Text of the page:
Intestinal parasitic infections in children under five in the Central Hospital of Nampula, Northern Mozambique
Introduction: Intestinal parasites are known to cause infection in humans worldwide, with higher prevalence in low- and middle- incoming countries. Children are greatly affected leading to malnutrition and subsequently to physical and cognitive development impairment. Despite the scale and importance of this issue, there are few studies conducted in Mozambique concerning parasitic intestinal infections in hospitalized children. To our knowledge this is the first published report with data on this subject from Northern Mozambique.
Methodology: A cross-sectional study was conducted in 2012 and 2013 in 831 children, attending the Central Hospital of Nampula in Northern Mozambique. One single stool sample was obtained from each child. Socio-demographic and clinical data were also obtained. Parasitological analysis of feces was performed through direct examination and Ritchie concentration technique and Giardia duodenalis antigen detection by rapid immunochromatographic test. Modified Ziehl-Neelsen staining was used for coccidia detection.
Results: The global prevalence of pathogenic intestinal parasites was 31.6%. G. duodenalis (23.9%) was by far the most prevalent parasite followed by Strongyloides stercoralis (4.1%) and Cryptosporidium sp. (3.4%). Intestinal parasites were more frequent in older children (p = 0.005; aOR = 1.025).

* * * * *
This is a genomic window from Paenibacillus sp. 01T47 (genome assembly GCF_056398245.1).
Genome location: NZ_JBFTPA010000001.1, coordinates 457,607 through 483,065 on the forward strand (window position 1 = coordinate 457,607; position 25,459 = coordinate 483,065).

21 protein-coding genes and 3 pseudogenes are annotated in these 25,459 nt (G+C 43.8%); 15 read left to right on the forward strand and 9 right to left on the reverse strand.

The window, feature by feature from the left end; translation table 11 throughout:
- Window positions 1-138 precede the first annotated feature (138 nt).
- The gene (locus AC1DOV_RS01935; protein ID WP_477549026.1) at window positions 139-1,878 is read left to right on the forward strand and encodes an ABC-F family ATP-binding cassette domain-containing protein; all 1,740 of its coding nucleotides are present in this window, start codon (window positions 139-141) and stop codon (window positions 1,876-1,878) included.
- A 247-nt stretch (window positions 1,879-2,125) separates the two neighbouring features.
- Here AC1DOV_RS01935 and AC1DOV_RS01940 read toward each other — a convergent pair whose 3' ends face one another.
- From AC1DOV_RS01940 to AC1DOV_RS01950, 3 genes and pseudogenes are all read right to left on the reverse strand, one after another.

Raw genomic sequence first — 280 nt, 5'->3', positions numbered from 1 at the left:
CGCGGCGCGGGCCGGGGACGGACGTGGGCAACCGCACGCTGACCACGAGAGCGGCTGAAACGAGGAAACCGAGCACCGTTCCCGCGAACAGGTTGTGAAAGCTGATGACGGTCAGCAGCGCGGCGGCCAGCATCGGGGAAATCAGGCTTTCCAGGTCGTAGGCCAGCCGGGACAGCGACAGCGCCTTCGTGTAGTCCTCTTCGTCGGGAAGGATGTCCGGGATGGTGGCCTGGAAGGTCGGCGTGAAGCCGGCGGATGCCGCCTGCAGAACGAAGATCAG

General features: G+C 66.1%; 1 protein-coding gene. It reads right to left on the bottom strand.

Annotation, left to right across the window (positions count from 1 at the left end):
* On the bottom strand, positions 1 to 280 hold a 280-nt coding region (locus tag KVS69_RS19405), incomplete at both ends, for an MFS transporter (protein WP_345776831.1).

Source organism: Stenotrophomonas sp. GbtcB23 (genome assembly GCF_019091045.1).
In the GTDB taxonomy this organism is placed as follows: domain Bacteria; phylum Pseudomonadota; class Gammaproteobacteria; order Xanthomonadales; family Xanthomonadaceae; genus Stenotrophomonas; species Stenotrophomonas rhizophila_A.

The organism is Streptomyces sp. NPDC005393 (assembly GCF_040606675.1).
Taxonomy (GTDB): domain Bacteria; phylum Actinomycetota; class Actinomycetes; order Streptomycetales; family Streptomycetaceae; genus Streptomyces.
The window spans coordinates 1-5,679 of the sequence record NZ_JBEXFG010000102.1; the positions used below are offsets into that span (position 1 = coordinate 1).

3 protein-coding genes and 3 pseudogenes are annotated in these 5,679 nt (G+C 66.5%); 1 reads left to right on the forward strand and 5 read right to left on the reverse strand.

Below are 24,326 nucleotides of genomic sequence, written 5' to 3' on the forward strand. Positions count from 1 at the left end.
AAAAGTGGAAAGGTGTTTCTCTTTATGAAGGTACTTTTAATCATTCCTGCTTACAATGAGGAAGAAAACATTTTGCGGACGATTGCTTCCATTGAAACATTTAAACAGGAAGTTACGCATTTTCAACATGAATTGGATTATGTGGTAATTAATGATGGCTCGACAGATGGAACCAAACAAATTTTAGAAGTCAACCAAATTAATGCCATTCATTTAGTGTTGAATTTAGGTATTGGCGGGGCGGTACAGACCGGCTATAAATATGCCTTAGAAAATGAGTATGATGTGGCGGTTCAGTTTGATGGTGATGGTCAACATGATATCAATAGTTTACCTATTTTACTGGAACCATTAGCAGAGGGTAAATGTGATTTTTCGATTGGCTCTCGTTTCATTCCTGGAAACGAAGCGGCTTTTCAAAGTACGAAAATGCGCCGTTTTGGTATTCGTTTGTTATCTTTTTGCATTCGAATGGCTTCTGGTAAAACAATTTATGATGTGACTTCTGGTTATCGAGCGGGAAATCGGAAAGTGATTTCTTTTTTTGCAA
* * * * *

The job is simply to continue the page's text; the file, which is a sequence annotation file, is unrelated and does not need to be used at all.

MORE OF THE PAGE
Conclusions: This work is one of the few published studies reporting intestinal parasites infection in hospitalized children. The percentage of children affected with G. duodenalis is higher than found in other studies in the African region. This highlights the need of particular attention being given to this intestinal protozoan and its resistance to water treatment, as well as to environmental health and personal hygiene.
Copyright (c) 2020 Filipa Santana Ferreira, Maria do Rosário Oliveira Martins, Filomena da Luz Martins Pereira
This work is licensed under a Creative Commons Attribution 4.0 International License.
Authors who publish with this journal agree to the following terms:
- Authors retain copyright and grant the journal right of first publication with the work simultaneously licensed under a Creative Commons Attribution License that allows others to share the work with an acknowledgement of the work's authorship and initial publication in this journal.
- Authors are able to enter into separate, additional contractual arrangements for the non-exclusive distribution of the journal's published version of the work (e.g., post it to an institutional repository or publish it in a book), with an acknowledgement of its initial publication in this journal.
- Authors are permitted and encouraged to post their work online (e.g., in institutional repositories or on their website) prior to and during the submission process, as it can lead to productive exchanges, as well as earlier and greater citation of published work (See The Effect of Open Access).